Harvey County Solid Waste Superintendent Rollin Schmidt is the epitome of a public servant and was honored as part of National Public Service Recognition week, May 5-11. While his work may be unheralded and unnoticed at times, the community impact is nonetheless realized. For Schmidt, that was enough to keep him going after former Noxious Weed Director Roy Patton got his foot in the door three decades ago.

“Back when he hired me, I was a farm kid; I’d run a dairy farm so I had the work ethic and all that, but he took a shot,” Schmidt said. “I soon learned that there was more to this than just spraying ditches and stuff. The public saw what I did and there were always those who appreciated the work we did to help, and I guess that kind of got in my blood then. It was my way of giving service.”

Schmidt has spent 35 years in public service with the Noxious Weed and Solid Waste departments of Harvey and Marion counties. That service will soon be coming to an end as Schmidt has announced his retirement as of July 1.

Most recently, Schmidt has served Harvey County as Solid Waste superintendent for the past four years, overseeing trash collection, recycling composting and major projects handled by the department, such as the landfill expansion being discussed.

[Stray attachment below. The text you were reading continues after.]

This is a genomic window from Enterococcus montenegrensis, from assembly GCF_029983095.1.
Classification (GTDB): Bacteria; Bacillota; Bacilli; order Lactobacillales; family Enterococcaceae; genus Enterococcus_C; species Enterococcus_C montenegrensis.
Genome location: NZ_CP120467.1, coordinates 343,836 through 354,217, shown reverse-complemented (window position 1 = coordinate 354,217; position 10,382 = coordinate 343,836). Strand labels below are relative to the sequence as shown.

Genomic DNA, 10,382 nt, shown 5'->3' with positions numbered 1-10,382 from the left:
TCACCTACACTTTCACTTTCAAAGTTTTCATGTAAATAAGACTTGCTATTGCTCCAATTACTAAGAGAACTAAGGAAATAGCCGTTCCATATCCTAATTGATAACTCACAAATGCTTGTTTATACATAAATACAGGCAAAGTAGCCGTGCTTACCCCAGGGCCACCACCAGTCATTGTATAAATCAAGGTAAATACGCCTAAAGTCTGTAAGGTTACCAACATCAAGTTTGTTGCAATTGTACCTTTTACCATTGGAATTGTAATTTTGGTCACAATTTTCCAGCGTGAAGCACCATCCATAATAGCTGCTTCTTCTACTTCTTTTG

Like with any job, there are the standard complaints, but those who truly see the work of the Solid Waste Department and how Schmidt and his employees help county residents is something that has kept him dedicated to work in the public sector — as opposed to remaining a “farm boy.”

“There were jobs that paid better, but there was something about doing the public service that suited me, so I stayed with it,” Schmidt said. “Going to work every day wasn’t tough. There were always these challenges — I’ve always liked a challenge — and there was always those things I wanted to get accomplished, get it done. It just kept going from there. When you enjoy what you do, it helps tremendously.”

Stepping away, he looks forward to time to relax, time with his wife and more time to pursue his passion for music. He performs regularly with three bands.

“When I came here, I thought, ‘I’ll do five years at least.’ I had people tell me, ‘You’ll know when it’s time,’ and I just kind of knew now’s the time,” Schmidt said. “Now I don’t have to worry when I have a gig in the middle of the week how tired I’ll be the next day.”